Winter can hit hard: dark days, poor hiking, unpredictable Portland weather, the rush of the holidays, the stress of small talk with the relatives you see once a year, etc. If you need a chance to escape, you don't need to go far. Whether it's a chance to get away from that screen during a lunch break, to escape the buzz of the holidays, or to share a quiet moment with (or without) family and friends, Portland Japanese Garden is our urban oasis within city limits. Not many think to visit the garden in the wintertime, and with fewer tourists, you're sure to find a moment of peace. Last week, we visited the Garden and have put together some suggestions on how to best experience this local treasure right here in Portland.

Find your favorite garden

Portland Japanese Garden is home to eight different gardens, whether you prefer a stroll or a sit, there's likely something to fit your fancy. Japanese gardens are comprised of three parts: stone, water, and plants. However, each is a unique interpretation of the material, resulting in varying experiences. In the Natural Garden, weave down intersecting paths deep into the lushest section of the garden. Gaze quietly at the Sand and Stone Garden framed like a masterpiece in an art museum. Let your imagination wander through a traditional Japanese tea ceremony demonstration in the Tea Garden. Or take a walk through the Strolling Pond Garden and listen to the serene trickle of Heavenly Falls.

(By Ray Pfortner. Courtesy of Portland Japanese Garden)
(By Ray Pfortner. Courtesy of Portland Japanese Garden)
(By Julia Taylor. Courtesy of Portland Japanese Garden)
(By Julia Taylor. Courtesy of Portland Japanese Garden)

Contemplate in the Flat Garden

In front of the Pavilion Gallery is the Flat Garden—a work of art in itself. This is a garden designed for looking, not exploring. Japanese gardens are asymmetrical but balanced, and its simplicity makes room for the wandering mind. The Flat Garden features all four seasons: the Weeping Cherry for Spring, the raked stones for Summer, the Japanese Maple for Fall, and the Black Pine for Winter. Use this moment to ease onto a bench, contemplate the changing seasons, the pace of life, and maybe work out some New Year's resolutions.

(By Julia Taylor. Courtesy of Portland Japanese Garden)
(By Julia Taylor. Courtesy of Portland Japanese Garden)
(By Julia Taylor. Courtesy of Portland Japanese Garden)
(By Julia Taylor. Courtesy of Portland Japanese Garden)

Get lost in the foliage

Sometimes you're just too busy to take a drive out to the Gorge, the mountains, or the coast. You can still get a taste of nature in the West Hills of Portland. The Garden is home to a variety of trees, both Japanese foliage and familiar Northwest natives. If you gaze up you'll see the tall standing Doug Firs and Cedars. Closer to eye level, you'll find Black Pines and Japanese Maples. Black Pines are known for their cloud-like pattern of branches. In the winter, it's a particularly special sight—covered in a dusting of snow, the tree resembles soft clouds.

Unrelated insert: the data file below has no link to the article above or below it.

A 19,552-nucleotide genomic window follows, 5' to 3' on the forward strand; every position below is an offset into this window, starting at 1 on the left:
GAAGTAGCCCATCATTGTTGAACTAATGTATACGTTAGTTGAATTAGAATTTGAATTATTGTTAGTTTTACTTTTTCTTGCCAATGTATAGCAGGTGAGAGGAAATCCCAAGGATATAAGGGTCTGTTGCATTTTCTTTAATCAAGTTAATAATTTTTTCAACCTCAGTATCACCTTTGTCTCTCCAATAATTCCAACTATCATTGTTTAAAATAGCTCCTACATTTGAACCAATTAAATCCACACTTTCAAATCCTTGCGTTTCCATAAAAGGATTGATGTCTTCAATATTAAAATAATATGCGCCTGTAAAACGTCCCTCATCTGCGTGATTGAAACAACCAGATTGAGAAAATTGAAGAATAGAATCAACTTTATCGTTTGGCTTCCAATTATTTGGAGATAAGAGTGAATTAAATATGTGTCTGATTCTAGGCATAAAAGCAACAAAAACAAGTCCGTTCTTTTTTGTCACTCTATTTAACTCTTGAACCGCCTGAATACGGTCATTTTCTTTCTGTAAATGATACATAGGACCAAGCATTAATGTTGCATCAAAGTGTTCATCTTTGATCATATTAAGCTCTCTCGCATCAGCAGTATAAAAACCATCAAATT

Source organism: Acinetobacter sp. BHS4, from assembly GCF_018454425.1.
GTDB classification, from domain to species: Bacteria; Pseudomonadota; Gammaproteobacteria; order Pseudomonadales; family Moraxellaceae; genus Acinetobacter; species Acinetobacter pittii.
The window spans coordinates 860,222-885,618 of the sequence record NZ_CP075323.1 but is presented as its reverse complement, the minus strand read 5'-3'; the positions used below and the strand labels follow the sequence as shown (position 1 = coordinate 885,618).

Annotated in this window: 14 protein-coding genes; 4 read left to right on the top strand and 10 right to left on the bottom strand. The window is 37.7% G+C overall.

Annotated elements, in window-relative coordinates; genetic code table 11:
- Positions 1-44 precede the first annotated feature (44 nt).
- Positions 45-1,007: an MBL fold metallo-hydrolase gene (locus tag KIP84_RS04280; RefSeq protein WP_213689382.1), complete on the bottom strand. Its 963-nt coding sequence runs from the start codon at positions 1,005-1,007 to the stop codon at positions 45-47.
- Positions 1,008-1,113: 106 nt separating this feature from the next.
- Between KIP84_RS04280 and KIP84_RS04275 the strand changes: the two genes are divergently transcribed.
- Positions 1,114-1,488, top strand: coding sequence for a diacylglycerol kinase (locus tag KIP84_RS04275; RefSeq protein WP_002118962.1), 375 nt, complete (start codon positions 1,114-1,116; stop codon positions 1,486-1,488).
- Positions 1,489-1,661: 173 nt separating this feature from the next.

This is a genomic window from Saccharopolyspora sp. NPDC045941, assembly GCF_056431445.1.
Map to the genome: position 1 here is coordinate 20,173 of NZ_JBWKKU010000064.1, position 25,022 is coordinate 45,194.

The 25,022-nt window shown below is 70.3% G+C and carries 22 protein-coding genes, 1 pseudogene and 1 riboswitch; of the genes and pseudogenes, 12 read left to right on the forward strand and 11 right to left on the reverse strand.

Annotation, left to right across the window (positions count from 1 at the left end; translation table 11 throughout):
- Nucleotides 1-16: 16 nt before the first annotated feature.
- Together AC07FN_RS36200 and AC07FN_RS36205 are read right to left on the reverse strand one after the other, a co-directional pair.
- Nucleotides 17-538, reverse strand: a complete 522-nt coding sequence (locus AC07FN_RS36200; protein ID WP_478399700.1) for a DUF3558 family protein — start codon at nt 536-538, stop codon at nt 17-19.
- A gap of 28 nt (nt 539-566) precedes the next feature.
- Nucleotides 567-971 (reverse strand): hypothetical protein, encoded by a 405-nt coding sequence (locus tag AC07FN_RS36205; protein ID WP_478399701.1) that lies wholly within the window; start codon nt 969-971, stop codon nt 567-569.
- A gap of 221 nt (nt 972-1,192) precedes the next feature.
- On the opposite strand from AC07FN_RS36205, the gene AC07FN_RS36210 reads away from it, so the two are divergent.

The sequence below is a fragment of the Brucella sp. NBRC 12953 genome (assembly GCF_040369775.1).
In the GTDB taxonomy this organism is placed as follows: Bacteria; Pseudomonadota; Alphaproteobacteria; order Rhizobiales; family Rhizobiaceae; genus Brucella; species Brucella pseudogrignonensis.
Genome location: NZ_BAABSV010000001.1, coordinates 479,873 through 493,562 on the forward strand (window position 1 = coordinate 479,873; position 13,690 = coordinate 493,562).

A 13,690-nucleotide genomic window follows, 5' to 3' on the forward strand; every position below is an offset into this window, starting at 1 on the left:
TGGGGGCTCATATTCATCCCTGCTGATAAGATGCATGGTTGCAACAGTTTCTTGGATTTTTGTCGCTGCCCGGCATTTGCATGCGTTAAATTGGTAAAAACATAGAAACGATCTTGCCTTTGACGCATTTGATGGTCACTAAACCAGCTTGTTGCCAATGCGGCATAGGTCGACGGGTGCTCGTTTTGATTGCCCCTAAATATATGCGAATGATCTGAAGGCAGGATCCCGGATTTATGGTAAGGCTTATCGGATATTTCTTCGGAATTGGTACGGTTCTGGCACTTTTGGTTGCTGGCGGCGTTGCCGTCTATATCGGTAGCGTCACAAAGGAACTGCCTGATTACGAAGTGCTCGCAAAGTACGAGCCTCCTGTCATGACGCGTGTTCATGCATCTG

(By Dina Avila. Courtesy of Portland Japanese Garden)
(By Dina Avila. Courtesy of Portland Japanese Garden)
(By Tyler Quinn. Courtesy of Portland Japanese Garden)
(By Tyler Quinn. Courtesy of Portland Japanese Garden)

Warm-up with tea at Umami Cafe

It can get cold in the shade of the trees; luckily, you can warm up with a cup of tea at Umami Cafe. Choose from a variety of tea sets, with traditionally styled Japanese tea and small desserts. How does matcha with chocolate mochi sound? The cafe floats over the hillside, with glass walls looking out onto a forest of trees, so you can still enjoy the natural landscape in the warmth of the cafe. Pro tip: Make a reservation in advance, so as soon as you wrap up your exploring, you can warm up with tea and a light snack.

(By Tyler Quinn. Courtesy of Portland Japanese Garden)
(By Tyler Quinn. Courtesy of Portland Japanese Garden)
(By Aaron Lee. Courtesy of Portland Japanese Garden)
(By Aaron Lee. Courtesy of Portland Japanese Garden)

Immerse yourself in the Cultural Village

In 2017, the Garden unveiled their expansion project, including the Cultural Village, allowing visitors to discover the richness and wisdom of Japanese culture. Check the events calendar before your visit to catch a free cultural demonstration, such as the soft sounds of koto, a thirteen string plucked zither that has become one of the most prominent instruments in Japan. While we can all agree that Portland has one of the best selections of live music, this is one experience you might not get the chance to enjoy anywhere else. The delicate plucking will send you into the ultimate tranquility.

(By Gary Belinsky. Courtesy of Portland Japanese Garden)
(By Gary Belinsky. Courtesy of Portland Japanese Garden)
(By Jacob Wade. Courtesy of Portland Japanese Garden)
(By Jacob Wade. Courtesy of Portland Japanese Garden)

The Portland Japanese Garden is open from 10 a.m. – 4 p.m. Tuesday through Sunday, and Mondays from 12 p.m. – 4 p.m. Learn more about the garden at japanesegarden.org.